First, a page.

What makes roads last?

SANRAL is a state-owned agency responsible for the planning, design, construction and maintenance of the national road network. 

SANRAL is also developing a rating system that is dedicated for road projects and which promotes the use of sustainable best-practices in the planning, design and construction of roads.

Five factors influence the performance of a pavement (road surface):  

TRAFFIC: Traffic is the most important factor influencing pavement performance. The performance of pavements is mostly influenced by the loading magnitude, configuration and the number of load repetitions by heavy vehicles. The damage caused per pass to a pavement by an axle is defined relative to the damage per pass of a standard axle load, which is defined as an 80kN single axle load (E80). Thus, a pavement is designed to withstand a certain number of standard axle load repetitions (E80s) that will result in a certain terminal condition of deterioration at the end of its design life, which typically has been 20 years in South Africa. Roads are not designed to last 20 calendar years, but for axle load repetitions estimated to occur over a 20-year period. If the estimates are correct, a road could reach end of its life after only five calendar years.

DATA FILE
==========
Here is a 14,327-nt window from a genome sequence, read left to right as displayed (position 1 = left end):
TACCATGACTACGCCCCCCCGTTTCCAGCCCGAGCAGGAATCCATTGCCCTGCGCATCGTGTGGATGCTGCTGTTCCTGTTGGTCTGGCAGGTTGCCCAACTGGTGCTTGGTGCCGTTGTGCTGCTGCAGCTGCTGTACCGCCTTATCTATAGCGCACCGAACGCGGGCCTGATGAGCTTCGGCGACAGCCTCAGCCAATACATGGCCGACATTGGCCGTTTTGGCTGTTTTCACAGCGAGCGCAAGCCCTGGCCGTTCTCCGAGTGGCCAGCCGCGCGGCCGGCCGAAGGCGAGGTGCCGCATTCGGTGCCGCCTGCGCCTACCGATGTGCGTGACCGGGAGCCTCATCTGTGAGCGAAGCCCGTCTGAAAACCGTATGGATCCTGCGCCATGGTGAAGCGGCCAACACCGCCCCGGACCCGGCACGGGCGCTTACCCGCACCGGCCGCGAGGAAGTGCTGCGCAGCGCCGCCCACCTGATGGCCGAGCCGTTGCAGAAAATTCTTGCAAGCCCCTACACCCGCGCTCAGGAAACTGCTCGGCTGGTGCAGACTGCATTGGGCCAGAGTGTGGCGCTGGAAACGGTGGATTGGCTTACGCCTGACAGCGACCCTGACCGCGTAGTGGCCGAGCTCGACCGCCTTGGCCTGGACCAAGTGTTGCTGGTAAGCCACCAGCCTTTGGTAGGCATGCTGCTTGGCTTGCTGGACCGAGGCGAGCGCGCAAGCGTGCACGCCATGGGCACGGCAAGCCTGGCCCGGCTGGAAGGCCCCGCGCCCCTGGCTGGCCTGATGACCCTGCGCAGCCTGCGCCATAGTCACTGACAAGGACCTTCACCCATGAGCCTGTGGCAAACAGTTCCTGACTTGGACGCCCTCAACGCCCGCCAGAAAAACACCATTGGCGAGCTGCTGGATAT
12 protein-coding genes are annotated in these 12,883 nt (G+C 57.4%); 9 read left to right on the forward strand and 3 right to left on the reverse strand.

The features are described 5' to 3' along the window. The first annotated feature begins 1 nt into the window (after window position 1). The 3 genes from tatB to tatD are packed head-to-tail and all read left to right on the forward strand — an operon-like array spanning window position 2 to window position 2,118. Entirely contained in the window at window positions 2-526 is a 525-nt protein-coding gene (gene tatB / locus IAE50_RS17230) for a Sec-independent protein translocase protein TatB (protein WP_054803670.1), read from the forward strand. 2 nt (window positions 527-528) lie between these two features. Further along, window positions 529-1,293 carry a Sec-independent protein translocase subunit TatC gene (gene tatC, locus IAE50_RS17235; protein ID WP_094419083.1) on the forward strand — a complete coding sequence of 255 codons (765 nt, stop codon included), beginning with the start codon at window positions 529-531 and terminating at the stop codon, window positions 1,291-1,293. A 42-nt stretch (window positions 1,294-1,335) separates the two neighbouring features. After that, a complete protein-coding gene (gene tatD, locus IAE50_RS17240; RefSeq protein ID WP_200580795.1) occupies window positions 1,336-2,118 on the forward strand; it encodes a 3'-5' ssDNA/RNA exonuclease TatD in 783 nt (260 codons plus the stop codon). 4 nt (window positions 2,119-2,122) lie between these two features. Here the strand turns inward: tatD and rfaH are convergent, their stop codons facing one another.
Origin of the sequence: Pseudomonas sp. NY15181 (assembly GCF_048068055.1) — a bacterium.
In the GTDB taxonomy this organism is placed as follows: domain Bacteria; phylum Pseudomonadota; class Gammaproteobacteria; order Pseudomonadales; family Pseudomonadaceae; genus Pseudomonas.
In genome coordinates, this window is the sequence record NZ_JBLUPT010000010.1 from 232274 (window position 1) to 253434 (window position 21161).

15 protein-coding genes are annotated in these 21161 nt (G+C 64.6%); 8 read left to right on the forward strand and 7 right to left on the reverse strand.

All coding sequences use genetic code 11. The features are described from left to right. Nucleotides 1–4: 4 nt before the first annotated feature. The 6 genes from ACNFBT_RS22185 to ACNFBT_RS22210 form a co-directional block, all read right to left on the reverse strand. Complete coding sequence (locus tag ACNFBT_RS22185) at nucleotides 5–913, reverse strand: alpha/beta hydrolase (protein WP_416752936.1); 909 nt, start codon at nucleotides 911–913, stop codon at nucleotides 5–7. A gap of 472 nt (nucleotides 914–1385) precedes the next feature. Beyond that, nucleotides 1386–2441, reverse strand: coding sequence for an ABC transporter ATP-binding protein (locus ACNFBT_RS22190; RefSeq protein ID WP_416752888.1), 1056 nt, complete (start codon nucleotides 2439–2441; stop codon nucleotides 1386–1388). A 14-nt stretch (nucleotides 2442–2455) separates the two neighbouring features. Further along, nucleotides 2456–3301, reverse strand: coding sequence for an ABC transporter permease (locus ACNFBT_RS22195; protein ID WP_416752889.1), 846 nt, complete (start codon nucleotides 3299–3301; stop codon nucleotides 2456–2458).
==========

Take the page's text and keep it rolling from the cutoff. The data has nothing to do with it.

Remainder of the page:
MOISTURE (WATER): Moisture can significantly weaken the support strength of natural gravel materials, especially the subgrade. Moisture can enter the pavement structure through cracks and holes in the surface, laterally through the subgrade, and from the underlying water table through capillary action. The result of moisture ingress is the lubrication of soil particles, loss of particle interlock and subsequent particle displacement resulting in pavement failure.

SUBGRADE: The subgrade is the underlying soil that supports the applied wheel loads. If the subgrade is too weak to support the wheel loads, the pavement will flex excessively, which ultimately causes the pavement to fail. If natural variations in the composition of the subgrade are not adequately addressed by the pavement design, significant differences in pavement performance will be experienced.

CONSTRUCTION QUALITY: Failure to obtain proper compaction, improper moisture conditions during construction, quality of materials and accurate layer thickness (after compaction) all directly affect the performance of a pavement. These conditions stress the need for skilled staff, and the importance of good inspection and quality control procedures during construction. 

MAINTENANCE: Pavement performance depends on what, when and how maintenance is performed. No matter how well the pavement is built, it will deteriorate over time based upon the factors mentioned above. The timing of maintenance is very important.